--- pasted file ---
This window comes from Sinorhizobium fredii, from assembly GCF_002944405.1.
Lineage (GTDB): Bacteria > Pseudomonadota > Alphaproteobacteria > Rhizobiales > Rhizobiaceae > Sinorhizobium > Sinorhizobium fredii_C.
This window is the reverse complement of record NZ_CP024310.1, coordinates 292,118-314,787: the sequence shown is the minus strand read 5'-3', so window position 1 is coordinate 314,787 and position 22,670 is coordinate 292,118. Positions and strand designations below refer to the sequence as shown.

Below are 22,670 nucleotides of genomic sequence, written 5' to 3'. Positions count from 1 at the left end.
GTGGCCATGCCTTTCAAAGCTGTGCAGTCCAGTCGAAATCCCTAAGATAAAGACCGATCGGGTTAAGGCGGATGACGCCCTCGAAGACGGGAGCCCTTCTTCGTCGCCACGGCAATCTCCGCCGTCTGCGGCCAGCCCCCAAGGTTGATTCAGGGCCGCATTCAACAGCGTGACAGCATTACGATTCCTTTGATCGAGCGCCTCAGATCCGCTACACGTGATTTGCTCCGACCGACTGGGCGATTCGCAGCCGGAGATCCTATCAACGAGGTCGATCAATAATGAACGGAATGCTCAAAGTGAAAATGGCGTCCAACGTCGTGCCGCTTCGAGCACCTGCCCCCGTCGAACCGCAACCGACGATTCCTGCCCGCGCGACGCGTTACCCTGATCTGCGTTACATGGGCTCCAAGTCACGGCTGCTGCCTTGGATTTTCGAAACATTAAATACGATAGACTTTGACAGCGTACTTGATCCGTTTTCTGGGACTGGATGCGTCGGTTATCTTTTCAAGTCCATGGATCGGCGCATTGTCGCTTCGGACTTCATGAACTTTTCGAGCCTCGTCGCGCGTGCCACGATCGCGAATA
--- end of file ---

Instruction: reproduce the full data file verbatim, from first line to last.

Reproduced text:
This window comes from Sinorhizobium fredii, from assembly GCF_002944405.1.
Lineage (GTDB): Bacteria > Pseudomonadota > Alphaproteobacteria > Rhizobiales > Rhizobiaceae > Sinorhizobium > Sinorhizobium fredii_C.
This window is the reverse complement of record NZ_CP024310.1, coordinates 292,118-314,787: the sequence shown is the minus strand read 5'-3', so window position 1 is coordinate 314,787 and position 22,670 is coordinate 292,118. Positions and strand designations below refer to the sequence as shown.

Below are 22,670 nucleotides of genomic sequence, written 5' to 3'. Positions count from 1 at the left end.
GTGGCCATGCCTTTCAAAGCTGTGCAGTCCAGTCGAAATCCCTAAGATAAAGACCGATCGGGTTAAGGCGGATGACGCCCTCGAAGACGGGAGCCCTTCTTCGTCGCCACGGCAATCTCCGCCGTCTGCGGCCAGCCCCCAAGGTTGATTCAGGGCCGCATTCAACAGCGTGACAGCATTACGATTCCTTTGATCGAGCGCCTCAGATCCGCTACACGTGATTTGCTCCGACCGACTGGGCGATTCGCAGCCGGAGATCCTATCAACGAGGTCGATCAATAATGAACGGAATGCTCAAAGTGAAAATGGCGTCCAACGTCGTGCCGCTTCGAGCACCTGCCCCCGTCGAACCGCAACCGACGATTCCTGCCCGCGCGACGCGTTACCCTGATCTGCGTTACATGGGCTCCAAGTCACGGCTGCTGCCTTGGATTTTCGAAACATTAAATACGATAGACTTTGACAGCGTACTTGATCCGTTTTCTGGGACTGGATGCGTCGGTTATCTTTTCAAGTCCATGGATCGGCGCATTGTCGCTTCGGACTTCATGAACTTTTCGAGCCTCGTCGCGCGTGCCACGATCGCGAATA